Outbreak proximity may influence vaccine skeptics, study finds

Proximity to a live measles outbreak may influence an individual's opinion on vaccinations, according to a study published in PLOS One.

For the study, researchers polled a nationally representative sample of 1,006 people about their political beliefs, vaccination attitudes and demographics in January 2017.

Researchers found a person's proximity to a measles outbreak did not independently influence vaccination attitude. However, among people who were skeptical of federal agencies like the CDC, those who lived closer to live outbreaks had a more favorable view of vaccination.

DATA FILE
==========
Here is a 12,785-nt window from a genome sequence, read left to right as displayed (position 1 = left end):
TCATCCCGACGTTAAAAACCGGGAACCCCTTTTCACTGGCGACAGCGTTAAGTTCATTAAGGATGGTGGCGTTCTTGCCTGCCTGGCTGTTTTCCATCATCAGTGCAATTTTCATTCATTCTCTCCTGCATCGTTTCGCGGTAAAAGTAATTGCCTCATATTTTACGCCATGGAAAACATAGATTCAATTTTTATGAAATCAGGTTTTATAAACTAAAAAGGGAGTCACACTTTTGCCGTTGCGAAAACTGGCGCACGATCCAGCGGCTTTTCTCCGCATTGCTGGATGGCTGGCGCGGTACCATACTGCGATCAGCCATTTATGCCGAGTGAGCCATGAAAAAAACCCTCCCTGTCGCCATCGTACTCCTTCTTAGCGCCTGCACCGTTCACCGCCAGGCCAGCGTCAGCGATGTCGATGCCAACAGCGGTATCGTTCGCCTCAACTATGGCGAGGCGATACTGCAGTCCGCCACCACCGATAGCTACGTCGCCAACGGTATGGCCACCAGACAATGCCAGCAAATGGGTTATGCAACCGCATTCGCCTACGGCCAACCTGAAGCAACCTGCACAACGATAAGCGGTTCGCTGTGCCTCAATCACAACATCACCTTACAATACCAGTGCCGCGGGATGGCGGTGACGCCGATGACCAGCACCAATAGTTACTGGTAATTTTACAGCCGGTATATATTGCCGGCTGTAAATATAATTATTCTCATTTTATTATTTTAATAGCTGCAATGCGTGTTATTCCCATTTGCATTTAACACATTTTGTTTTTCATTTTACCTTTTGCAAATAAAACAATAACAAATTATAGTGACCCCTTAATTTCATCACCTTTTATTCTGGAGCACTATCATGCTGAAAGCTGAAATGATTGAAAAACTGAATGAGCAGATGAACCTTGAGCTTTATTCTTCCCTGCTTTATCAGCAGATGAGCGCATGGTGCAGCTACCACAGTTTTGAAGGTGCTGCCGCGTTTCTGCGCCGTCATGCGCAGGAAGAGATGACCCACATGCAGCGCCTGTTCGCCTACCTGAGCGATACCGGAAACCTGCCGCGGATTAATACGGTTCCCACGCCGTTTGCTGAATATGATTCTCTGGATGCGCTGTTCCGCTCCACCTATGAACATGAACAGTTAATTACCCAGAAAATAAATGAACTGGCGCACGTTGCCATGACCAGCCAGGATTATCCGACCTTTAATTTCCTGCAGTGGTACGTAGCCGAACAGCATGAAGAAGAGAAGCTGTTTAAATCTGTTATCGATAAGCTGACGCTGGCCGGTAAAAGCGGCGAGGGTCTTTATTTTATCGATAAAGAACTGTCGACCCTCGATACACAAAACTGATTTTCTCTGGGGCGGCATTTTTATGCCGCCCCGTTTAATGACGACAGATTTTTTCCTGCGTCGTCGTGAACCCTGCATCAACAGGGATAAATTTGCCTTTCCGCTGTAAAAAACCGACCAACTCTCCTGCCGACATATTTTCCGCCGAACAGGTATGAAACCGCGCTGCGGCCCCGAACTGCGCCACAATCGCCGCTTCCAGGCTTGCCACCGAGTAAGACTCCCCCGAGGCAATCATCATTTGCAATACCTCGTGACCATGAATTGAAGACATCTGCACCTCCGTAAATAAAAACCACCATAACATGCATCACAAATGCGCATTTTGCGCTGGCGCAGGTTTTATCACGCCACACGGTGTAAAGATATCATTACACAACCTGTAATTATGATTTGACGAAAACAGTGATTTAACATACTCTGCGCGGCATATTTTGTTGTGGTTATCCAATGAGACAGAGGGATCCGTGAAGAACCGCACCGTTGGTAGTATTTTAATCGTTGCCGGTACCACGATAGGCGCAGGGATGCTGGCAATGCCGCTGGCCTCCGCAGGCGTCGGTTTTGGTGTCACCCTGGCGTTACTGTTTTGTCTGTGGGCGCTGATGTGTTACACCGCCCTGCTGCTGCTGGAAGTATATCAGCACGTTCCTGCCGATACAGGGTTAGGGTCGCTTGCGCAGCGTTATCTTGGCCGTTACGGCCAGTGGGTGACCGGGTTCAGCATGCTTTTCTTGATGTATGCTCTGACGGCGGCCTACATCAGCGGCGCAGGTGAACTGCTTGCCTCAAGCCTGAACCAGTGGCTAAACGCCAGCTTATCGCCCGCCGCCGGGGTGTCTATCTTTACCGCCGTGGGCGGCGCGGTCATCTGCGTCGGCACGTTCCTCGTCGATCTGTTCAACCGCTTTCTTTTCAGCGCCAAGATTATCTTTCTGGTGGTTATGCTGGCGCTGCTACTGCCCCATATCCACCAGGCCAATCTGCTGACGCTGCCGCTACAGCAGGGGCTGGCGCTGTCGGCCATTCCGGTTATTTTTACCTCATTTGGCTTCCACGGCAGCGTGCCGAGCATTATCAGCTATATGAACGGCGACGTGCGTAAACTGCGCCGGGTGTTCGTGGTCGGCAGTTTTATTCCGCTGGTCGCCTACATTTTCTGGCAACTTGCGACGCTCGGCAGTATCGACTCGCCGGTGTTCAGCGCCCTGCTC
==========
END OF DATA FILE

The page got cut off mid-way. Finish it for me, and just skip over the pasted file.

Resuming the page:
"This implies that citizens who are skeptical of the CDC and similar institutions base their vaccination decision-making to some degree on whether or not a given disease occurs in close vicinity to their community," the study authors concluded.

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